Where artists go, money follows.
It is an ancient law of real estate that any quarter deemed bohemian is a step away from becoming intensely desirable and valuable. And so it is with Mougins, where the likes of Picabia, Cocteau, Man Ray and Leger used to visit. Picasso came here in 1936, and to the fury of his hotel’s owner painted on the walls of his room. He was instructed to cover over his work, but he returned, and by then not exactly skint himself, spent the last 12 years of his life in Mougins. He died there in 1973. Now this little hill town, of pre-Roman origins, with its simple, compact old buildings, wound tightly into defensive circuits of curving streets, finds itself suffused with wealth.
A few kilometers inland from Cannes, it offers more cultured pleasures than that sometimes tawdry place, while still gathering some of its stardust. Mougins has been popular with Winston Churchill, Elizabeth Taylor and Catherine Deneuve, to name but a few. It is famous for its restaurants, and has an annual festival of gastronomy. It is packed with art galleries, not all at the same high level as its restaurants, showing variants on almost every imaginable genre, from picturesque landscapes to teeth-grating conceptual installations.
On the town’s edge the five-star Le Mas Candille hotel spreads over green slopes toward an exceptional view. As liberal with space as the ancient buildings are thrifty, with a sophisticated restaurant, it is designed to serve the pleasures of a certain kind of international moneyed class.
Mougins is part of a landscape that attracted J.G. Ballard, where hardy peasant buildings, a fabulous climate, gorgeous light, beautiful scenery and modern leisure make a rich-poor, new-old, hybrid that is neither town nor country. Glossy four-by-fours hurtle round tiny lanes made for carts. Old agricultural buildings are remade as refined retail outlets. The forms of hard productive work coexist with hedonism. Now the union of money and art has bred a new, intriguing institution, the Mougins Museum of Classical Art.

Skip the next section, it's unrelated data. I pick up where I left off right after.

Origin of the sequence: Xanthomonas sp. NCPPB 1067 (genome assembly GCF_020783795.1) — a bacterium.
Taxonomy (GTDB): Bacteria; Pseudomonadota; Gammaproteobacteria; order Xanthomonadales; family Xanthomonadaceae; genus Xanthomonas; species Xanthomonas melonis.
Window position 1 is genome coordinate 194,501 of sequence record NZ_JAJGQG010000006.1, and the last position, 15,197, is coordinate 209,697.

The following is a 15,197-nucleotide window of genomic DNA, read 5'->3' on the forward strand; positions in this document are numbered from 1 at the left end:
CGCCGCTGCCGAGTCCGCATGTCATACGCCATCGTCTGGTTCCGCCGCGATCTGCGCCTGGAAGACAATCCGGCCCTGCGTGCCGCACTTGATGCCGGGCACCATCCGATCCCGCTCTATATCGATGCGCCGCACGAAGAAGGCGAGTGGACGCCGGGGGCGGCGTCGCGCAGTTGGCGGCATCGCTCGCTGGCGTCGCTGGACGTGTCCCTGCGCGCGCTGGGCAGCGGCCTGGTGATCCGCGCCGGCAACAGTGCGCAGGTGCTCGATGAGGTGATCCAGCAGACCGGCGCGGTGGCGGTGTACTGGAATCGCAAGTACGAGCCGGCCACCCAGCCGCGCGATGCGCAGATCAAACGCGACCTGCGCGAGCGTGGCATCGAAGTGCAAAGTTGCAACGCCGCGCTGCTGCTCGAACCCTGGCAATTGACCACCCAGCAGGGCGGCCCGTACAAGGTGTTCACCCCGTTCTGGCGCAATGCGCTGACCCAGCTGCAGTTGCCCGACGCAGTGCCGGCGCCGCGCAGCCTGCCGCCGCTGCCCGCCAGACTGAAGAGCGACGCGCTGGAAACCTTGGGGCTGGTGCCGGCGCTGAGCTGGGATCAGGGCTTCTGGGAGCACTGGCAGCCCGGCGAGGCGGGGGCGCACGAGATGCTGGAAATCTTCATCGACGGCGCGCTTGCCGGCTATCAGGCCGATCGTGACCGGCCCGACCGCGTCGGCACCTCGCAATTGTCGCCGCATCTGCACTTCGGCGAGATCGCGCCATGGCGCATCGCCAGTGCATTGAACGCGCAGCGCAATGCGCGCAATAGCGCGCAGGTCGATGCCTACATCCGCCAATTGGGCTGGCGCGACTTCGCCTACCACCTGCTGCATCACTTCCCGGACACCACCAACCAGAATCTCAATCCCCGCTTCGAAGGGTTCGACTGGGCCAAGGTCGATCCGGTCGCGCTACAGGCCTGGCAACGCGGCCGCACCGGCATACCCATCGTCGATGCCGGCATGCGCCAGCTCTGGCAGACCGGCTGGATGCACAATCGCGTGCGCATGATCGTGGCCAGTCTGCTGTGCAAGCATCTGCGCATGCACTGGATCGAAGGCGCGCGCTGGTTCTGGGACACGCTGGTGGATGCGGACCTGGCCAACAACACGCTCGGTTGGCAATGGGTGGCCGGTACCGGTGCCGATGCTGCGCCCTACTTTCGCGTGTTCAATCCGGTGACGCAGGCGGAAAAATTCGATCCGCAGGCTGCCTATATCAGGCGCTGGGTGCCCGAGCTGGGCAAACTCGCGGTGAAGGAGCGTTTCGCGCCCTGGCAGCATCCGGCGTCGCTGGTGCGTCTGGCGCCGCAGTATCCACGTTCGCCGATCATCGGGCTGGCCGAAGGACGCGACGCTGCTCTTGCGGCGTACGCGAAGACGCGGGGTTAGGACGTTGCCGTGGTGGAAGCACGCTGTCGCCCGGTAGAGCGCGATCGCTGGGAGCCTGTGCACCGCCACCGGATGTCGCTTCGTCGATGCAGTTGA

This is the creation of Christian Levett, a 41-year-old investment manager whose company Clive Capital once lost US$400 million in a week, yet seemed to shrug off the loss as if it were a coin dropped in the gutter. Levett has said, as a simple statement of fact, that he was “financially very successful at a young age” and by his early 30s “had established several homes.” He is also an avid collector ever since, aged seven, he discovered an interest in coins. His greatest passion is now classical antiquities, which developed after he discovered, to his surprise, that it is still possible to buy them.
Levett also has a strong connection with Mougins, where he owns two of the finest and most famous restaurants, La Place des Mougins and L’Amandier. Both have recently been revamped under the direction of the chef Denis Fetisson, previously at the Michelin two-star Le Cheval Blanc in Courchevel. Of the two, L’Amandier, a white-walled former almond mill with terraces commanding the view towards the perfume-making town of Grasse, is the more informal.
“It is a blessing for Mougins that he has fallen in love with it,” says a young local, adding that “he might own the whole village one day.” The result of this double passion, for antiquities and for the town, is the museum. Here the collection is now on show, the result of about seven years of collecting. The last three years were in collaboration with Mark Merrony, the director of the museum. Merrony is an archaeologist who became editor of the art and archaeology magazine Minerva, which Levett now owns. Merrony remains editor-in-chief of the magazine, but most of his energies have recently gone into the museum.